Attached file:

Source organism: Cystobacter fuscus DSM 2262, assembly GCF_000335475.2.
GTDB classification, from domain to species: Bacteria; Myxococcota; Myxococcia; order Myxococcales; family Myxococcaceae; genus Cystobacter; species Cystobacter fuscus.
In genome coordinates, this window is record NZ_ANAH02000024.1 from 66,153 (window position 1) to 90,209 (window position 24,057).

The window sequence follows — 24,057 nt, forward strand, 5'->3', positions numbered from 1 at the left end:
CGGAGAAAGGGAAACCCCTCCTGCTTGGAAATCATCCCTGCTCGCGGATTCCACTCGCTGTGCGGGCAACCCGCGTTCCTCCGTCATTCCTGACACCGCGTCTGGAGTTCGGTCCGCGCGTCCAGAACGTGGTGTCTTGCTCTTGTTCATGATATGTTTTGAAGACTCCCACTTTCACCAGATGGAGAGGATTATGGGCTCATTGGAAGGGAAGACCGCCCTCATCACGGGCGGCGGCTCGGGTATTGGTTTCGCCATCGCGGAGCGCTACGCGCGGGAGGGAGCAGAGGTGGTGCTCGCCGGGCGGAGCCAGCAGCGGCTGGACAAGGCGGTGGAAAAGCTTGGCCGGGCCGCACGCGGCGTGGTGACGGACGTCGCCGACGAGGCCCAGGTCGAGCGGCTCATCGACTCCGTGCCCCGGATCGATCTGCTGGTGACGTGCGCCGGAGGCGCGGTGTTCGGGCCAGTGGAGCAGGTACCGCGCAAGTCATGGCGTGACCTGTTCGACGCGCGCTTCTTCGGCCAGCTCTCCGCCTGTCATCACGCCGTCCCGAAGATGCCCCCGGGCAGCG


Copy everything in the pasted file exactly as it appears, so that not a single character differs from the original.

Source organism: Cystobacter fuscus DSM 2262, assembly GCF_000335475.2.
GTDB classification, from domain to species: Bacteria; Myxococcota; Myxococcia; order Myxococcales; family Myxococcaceae; genus Cystobacter; species Cystobacter fuscus.
In genome coordinates, this window is record NZ_ANAH02000024.1 from 66,153 (window position 1) to 90,209 (window position 24,057).

The window sequence follows — 24,057 nt, forward strand, 5'->3', positions numbered from 1 at the left end:
CGGAGAAAGGGAAACCCCTCCTGCTTGGAAATCATCCCTGCTCGCGGATTCCACTCGCTGTGCGGGCAACCCGCGTTCCTCCGTCATTCCTGACACCGCGTCTGGAGTTCGGTCCGCGCGTCCAGAACGTGGTGTCTTGCTCTTGTTCATGATATGTTTTGAAGACTCCCACTTTCACCAGATGGAGAGGATTATGGGCTCATTGGAAGGGAAGACCGCCCTCATCACGGGCGGCGGCTCGGGTATTGGTTTCGCCATCGCGGAGCGCTACGCGCGGGAGGGAGCAGAGGTGGTGCTCGCCGGGCGGAGCCAGCAGCGGCTGGACAAGGCGGTGGAAAAGCTTGGCCGGGCCGCACGCGGCGTGGTGACGGACGTCGCCGACGAGGCCCAGGTCGAGCGGCTCATCGACTCCGTGCCCCGGATCGATCTGCTGGTGACGTGCGCCGGAGGCGCGGTGTTCGGGCCAGTGGAGCAGGTACCGCGCAAGTCATGGCGTGACCTGTTCGACGCGCGCTTCTTCGGCCAGCTCTCCGCCTGTCATCACGCCGTCCCGAAGATGCCCCCGGGCAGCG